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Gearing Systems : Spur, Helical, and Herringbone Gears

Spur gear, helical gears, herringbone are very similar except for how the teeth are cut.

Spur Gear

A spur gear is one of the simplest, most common, and least expensive gear made. It essentially is cylinder that has teeth cut parallel to the axis of the gear. Refer to the image below. For a pinion and gear to mesh, the axis of both gears must be parallel.

spur gear

Spur gears are typically very noisy gears due to the fact that the faces of the gear teeth come in contact all at once. However, despite this, spur gears are very efficient gears with an efficiency of 98 to 99%.

Helical Gears

A helical gears teeth are cut at a certain angle with respect to the axis of the gear. By cutting the gear like this, the gear and pinion can mesh parallel to their axis or they can be meshed at an offset angle dependent on the angle of the teeth on the gears. Refer to the image below.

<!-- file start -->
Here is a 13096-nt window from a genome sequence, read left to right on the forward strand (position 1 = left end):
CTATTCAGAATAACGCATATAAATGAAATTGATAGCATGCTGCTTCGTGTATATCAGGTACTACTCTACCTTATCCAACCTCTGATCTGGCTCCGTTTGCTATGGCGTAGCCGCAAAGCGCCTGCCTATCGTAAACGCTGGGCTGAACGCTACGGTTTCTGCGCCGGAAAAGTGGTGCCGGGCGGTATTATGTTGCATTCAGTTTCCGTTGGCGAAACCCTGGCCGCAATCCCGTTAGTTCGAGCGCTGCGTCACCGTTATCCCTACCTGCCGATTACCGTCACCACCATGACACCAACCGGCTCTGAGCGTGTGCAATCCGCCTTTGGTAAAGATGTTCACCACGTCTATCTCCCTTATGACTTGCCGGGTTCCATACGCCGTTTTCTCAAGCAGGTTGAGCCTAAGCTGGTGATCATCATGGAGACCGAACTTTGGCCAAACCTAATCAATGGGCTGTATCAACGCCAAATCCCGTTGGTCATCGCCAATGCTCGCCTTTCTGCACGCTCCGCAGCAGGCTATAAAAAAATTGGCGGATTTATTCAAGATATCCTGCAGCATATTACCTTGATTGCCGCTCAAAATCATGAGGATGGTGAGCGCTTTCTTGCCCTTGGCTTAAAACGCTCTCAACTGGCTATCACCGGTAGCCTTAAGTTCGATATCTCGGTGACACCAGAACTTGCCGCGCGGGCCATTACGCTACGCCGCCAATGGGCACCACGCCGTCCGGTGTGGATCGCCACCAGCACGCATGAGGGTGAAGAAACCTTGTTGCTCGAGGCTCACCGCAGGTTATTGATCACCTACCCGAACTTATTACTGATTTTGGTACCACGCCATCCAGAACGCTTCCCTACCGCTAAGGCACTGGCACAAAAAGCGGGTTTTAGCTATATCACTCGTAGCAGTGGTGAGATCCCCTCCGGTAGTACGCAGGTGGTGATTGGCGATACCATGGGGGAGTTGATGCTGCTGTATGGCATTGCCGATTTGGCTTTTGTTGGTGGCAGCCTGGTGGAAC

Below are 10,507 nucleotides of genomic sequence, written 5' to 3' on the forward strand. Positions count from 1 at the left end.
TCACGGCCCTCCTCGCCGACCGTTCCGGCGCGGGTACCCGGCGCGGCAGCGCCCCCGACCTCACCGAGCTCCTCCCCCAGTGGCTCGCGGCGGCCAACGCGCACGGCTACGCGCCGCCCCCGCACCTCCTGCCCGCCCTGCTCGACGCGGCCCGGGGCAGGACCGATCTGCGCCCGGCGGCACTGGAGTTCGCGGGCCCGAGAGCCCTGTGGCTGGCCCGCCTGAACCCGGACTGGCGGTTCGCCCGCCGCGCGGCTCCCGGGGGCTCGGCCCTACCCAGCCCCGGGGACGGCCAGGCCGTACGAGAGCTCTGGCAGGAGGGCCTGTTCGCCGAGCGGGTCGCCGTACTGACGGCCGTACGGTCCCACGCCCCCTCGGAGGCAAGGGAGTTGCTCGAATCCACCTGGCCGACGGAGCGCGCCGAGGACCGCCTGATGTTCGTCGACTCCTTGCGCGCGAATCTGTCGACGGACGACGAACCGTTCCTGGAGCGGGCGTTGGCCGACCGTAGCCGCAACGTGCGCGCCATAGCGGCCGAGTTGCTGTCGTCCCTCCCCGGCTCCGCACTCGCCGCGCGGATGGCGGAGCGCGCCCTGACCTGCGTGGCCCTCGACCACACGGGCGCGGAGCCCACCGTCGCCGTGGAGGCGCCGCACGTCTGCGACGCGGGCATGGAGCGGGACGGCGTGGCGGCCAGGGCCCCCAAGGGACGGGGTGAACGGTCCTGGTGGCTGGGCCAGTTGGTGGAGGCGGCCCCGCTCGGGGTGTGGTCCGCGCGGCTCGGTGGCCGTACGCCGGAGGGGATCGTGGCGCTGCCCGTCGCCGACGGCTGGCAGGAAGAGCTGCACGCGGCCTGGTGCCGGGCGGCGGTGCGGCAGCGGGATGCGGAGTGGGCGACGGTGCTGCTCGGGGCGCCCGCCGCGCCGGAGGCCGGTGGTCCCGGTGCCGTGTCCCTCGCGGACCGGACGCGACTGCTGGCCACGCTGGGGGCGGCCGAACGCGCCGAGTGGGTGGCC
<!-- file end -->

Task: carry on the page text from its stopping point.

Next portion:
helical gear

These gears are more expensive to make then the common spur gear, but they run much quieter then the spur gear. This is because there is a smoother and more gradual contact between the angle surface of the teeth when they mesh. The surface of the face of a spur gear tooth on the other hand all comes in contact at once causing more noise. Thrust bearings however should be used with helical gears to conteract the additional thrust load caused by added friction between the gear teeth.

Due to the additional friction between the gear teeth there is a loss of efficiency for helical gears in comparison to spur gears. A parallel helical gear set has an efficiency of 96-98%, while helical gears that are crossed (set at an angle) have an efficiency of 50 to 90% depending on the angle.

Herringbone Gears

Herringbone gears are essentialy two helical gears of identical pitch and diameter that are joined together. This provides an advantage over a helical gear because the thrust load on the gear will be canceled, which means thrust bearings will not be needed in the design. These gears are very expensive to make however and are normally only used for large, high-power applications. Refer to the image below.

undercutting


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